The average rent for a property in the UK increased by just under 1 per cent (0.96 per cent) in the year to April, as slow rents in London (0.66 per cent) continued to drag on otherwise resilient growth in the rest of the UK (1.11 per cent), according to the latest Landbay Rental Index.
The lender suggested that those landlords seeking higher rental growth should look north of London, or even England, with Scotland possessing the highest year-on-year rental growth at 1.78 per cent. In the highlands, the average rent is £750, only just shy of yhe UK’s average £773, excluding London.
Edinburgh City reported the highest rental growth of any geopraphy in the UK, with growth of 5.44 per cent year-on-year. Glasgow City also had high rental growth, 2.59 per cent, while East Lothian recorded growth of 2.21 per cent.
Looking on a country-wide scale, Wales reported the second-highest growth at 1.26 per cent, but has lower average rents at £658 per month. Merthyr Tydfil has the second highest rental growth in the UK (4.65 per cent) while Blaenau Gwent comes in third (3.92 per cent). However, the index reported that no Welsh region featured in the thirty areas of lowest annual rental growth in the UK.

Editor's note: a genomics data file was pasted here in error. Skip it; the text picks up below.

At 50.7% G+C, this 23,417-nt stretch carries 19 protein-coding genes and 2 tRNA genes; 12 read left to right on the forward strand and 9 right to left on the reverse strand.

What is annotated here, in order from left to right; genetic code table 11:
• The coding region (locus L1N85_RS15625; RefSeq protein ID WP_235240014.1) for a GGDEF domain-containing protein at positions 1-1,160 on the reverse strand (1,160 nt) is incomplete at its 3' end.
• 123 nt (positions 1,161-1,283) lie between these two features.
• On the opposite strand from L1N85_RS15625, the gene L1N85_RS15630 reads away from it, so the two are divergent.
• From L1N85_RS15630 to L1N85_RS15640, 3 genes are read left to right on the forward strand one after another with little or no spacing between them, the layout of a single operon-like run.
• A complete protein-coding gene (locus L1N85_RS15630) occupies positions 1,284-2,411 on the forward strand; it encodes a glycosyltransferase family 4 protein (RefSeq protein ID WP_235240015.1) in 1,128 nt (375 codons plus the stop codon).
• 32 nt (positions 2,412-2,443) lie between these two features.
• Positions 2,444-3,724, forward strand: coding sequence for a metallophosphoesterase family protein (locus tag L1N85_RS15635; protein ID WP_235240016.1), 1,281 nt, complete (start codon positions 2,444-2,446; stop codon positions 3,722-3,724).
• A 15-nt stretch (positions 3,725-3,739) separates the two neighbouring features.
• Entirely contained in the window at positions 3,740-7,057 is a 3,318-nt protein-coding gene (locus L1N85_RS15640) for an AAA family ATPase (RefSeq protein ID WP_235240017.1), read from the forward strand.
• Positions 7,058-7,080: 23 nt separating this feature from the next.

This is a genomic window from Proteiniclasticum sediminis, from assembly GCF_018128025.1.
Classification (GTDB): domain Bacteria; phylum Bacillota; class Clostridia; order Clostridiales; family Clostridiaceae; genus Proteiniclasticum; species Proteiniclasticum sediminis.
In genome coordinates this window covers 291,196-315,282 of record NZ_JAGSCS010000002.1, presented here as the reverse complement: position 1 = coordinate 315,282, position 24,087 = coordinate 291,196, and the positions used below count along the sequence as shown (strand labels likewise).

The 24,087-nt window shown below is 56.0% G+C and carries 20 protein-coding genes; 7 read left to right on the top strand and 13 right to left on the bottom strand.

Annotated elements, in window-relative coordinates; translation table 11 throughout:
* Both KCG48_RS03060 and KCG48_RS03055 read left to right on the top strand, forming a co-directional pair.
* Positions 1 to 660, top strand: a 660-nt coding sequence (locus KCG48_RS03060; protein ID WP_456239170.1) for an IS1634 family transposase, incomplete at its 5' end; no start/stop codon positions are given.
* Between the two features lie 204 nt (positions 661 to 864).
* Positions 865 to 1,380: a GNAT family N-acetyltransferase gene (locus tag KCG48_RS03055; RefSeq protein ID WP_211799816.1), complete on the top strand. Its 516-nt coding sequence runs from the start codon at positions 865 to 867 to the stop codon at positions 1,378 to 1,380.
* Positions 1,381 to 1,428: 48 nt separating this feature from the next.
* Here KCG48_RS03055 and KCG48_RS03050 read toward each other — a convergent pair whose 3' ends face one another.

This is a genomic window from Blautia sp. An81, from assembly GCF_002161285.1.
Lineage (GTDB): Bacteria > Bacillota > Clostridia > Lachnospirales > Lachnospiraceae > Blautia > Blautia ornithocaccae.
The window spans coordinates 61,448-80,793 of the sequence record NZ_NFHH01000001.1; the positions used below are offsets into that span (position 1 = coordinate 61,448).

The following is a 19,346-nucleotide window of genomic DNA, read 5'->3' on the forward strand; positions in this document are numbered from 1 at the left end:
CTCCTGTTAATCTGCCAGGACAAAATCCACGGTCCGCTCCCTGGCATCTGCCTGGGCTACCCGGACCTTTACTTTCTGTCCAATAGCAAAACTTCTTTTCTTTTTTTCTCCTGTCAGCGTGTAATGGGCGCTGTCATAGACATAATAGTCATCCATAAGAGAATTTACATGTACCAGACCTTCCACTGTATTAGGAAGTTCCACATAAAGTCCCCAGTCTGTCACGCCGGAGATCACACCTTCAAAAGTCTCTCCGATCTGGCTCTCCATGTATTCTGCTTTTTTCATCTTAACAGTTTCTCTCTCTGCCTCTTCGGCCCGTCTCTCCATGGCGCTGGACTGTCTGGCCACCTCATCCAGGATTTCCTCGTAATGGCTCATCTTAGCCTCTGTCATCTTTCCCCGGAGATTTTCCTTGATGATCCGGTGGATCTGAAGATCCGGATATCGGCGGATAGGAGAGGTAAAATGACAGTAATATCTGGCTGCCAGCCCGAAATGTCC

In England, Nottingham boasts the highest rate of rental growth at 3.84% per cent. Rutland and Leicester (2.56 per cent and 2.33 per cent respectively) are additional reasons for landlords to consider widening their search north of London in the hunt for above average growth. The East Midlands also recorded a higher growth rate (1.98 per cent) than Scotland, as a region.
However, while average rental growth in London is minimal, the average monthly rental price was £1,906, while the average rent nationwide was £1,218, including London.
Landbay suggested that those “determined to find rental growth in London”, Islington may be the most appropriate area, with year-on-year growth of 1.64 per cent. Wandsworth saw growth of 1.43 per cent and Southwark of 1.35 per cent; this is particularly impressive compared to areas that have seen rents fall, such as Kensington and Chelsea (-0.21 per cent) and Westminster (-0.02 per cent).
Commenting, Landbay CEO and co-founder John Goodall said: “Landlords can rest assured that there is decent rental growth to be found across the UK, particularly if they look north of London. On the face of it, landlords have had a tough time in the past few years, from increased regulatory pressure to a significant increase in stamp duty costs, yet they have managed to shoulder many of these costs without passing them onto tenants.
"For brokers, this provides them with the opportunity to give expert advice to their clients about changing elements of the housing market and which areas have the most potential in the coming months.”
Subscribe to our newsletter to receive breaking news by email.